Religiousness and Subjective Well-Being Among Jewish Female Residents of Old Age Homes in Israel Academic Article uri icon


  • Explores the prevalence of religiousness among Jewish elderly women residing in old age homes in Israel and its impact on their subjective well-being. Using a 3-stage sampling procedure, 464 female 75 yr old and older residents of 48 old age homes were selected for personal interviews. Religiousness was measured through self-rated religiousness and the Religiousness Scale developed by J. Ben Meir and P. Kedem (1979). Subjective well-being was measured by the Philadelphia Geriatric Center Morale Scale (M. P. Lawton, 1975). The data show that 33.9% of the elderly reported they were non-religious, while the majority define themselves as traditional, orthodox or ultra orthodox. Multiple regression analysis revealed that religiousness did not affect the residents' subjective well-being. However, there was a positive correlation between residents' religious faith and their perceived health status, suggesting that religious faith may have a role in their lives, perceived health, and subjective well-being. (PsycINFO Database Record (c) 2012 APA, all rights reserved)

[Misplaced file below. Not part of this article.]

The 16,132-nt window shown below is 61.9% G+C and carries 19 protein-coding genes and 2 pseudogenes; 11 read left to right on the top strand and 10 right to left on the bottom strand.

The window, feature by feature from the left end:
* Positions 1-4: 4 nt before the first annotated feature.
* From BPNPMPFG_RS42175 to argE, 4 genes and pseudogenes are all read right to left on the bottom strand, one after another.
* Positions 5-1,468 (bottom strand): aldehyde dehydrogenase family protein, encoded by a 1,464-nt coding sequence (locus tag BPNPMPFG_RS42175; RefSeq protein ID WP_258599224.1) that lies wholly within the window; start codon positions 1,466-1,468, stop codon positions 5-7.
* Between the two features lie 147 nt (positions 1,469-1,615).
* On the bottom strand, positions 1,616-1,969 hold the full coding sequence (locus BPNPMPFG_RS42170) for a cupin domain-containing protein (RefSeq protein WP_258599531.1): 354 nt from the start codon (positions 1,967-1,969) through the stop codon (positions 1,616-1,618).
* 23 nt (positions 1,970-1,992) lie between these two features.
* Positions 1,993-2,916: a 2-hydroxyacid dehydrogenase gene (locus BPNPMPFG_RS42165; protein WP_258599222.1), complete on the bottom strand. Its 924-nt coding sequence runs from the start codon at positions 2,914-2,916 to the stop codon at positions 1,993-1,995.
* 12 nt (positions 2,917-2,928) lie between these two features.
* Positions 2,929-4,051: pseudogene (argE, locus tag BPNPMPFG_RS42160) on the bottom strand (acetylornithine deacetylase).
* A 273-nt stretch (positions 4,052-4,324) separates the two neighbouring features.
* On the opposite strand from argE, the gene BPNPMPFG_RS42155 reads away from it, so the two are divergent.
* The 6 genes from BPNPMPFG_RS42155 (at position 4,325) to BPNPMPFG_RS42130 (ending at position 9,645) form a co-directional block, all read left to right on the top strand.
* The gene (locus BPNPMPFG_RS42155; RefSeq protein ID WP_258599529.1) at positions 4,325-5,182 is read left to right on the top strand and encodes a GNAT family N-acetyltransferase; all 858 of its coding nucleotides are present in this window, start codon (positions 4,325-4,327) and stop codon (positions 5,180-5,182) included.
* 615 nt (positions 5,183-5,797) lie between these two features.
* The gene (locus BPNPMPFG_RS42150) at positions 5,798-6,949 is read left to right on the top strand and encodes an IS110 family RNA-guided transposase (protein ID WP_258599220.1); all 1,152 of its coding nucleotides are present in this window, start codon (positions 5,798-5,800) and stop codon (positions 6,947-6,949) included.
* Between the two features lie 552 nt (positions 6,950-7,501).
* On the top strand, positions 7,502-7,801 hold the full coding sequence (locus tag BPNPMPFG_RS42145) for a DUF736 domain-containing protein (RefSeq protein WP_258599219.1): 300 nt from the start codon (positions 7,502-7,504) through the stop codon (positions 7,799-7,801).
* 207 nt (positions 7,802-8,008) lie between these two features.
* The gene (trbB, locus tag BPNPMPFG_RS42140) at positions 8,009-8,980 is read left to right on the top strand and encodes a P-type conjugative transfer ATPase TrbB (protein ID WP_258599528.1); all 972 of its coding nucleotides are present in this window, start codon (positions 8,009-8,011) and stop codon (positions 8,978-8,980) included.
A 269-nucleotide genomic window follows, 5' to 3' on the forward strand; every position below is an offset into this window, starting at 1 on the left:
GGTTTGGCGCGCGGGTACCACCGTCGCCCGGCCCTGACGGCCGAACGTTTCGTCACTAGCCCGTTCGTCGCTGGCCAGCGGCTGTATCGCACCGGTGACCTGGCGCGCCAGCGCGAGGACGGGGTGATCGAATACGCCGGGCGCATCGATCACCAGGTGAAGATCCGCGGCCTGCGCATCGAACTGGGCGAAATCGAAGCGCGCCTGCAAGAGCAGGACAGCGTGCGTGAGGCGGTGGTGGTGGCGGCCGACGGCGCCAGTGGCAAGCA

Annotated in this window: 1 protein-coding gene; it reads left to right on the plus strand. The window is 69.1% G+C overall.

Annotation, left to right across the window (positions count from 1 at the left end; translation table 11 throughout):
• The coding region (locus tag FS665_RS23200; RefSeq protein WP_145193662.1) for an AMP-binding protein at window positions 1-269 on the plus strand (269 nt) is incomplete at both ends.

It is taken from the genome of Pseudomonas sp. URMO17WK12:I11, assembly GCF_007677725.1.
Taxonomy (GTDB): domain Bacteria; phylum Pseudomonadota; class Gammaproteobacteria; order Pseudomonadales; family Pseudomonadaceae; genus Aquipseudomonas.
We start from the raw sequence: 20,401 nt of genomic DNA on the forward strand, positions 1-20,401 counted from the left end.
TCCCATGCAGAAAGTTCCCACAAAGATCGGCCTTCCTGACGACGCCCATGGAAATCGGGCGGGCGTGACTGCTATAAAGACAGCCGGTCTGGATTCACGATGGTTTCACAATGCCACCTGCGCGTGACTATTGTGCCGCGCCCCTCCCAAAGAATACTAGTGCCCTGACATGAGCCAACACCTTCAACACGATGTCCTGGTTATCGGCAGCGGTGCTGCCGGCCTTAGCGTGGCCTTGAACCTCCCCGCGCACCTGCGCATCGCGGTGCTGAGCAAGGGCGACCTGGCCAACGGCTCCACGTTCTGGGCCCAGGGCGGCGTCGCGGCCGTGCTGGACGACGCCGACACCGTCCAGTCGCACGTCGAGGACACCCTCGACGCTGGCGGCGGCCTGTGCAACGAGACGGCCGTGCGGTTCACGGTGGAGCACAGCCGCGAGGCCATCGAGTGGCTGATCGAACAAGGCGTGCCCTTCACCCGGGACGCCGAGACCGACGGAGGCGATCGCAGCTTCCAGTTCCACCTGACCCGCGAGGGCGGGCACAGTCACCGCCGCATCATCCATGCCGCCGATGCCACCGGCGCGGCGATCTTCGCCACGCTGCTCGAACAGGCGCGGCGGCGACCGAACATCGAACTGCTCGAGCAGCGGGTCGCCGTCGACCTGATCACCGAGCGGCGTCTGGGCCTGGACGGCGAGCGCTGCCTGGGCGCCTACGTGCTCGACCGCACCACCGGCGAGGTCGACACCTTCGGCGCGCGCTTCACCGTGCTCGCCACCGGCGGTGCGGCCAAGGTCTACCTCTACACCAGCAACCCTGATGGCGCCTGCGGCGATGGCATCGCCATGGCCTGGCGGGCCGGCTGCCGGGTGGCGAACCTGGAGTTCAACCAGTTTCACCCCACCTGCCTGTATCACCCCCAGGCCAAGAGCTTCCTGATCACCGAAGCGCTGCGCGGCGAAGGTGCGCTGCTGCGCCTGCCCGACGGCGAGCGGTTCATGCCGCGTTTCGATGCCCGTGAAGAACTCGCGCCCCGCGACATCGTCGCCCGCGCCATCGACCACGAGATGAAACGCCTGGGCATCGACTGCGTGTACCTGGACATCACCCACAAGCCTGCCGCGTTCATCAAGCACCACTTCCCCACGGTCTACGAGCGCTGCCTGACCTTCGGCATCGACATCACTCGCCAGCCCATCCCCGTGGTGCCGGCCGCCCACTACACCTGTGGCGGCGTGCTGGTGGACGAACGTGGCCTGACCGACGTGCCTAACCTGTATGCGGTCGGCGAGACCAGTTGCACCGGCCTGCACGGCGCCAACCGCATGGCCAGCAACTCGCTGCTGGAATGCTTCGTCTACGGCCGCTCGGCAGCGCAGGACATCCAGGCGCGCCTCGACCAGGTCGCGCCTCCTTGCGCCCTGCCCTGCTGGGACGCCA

publication date

  • January 1, 2002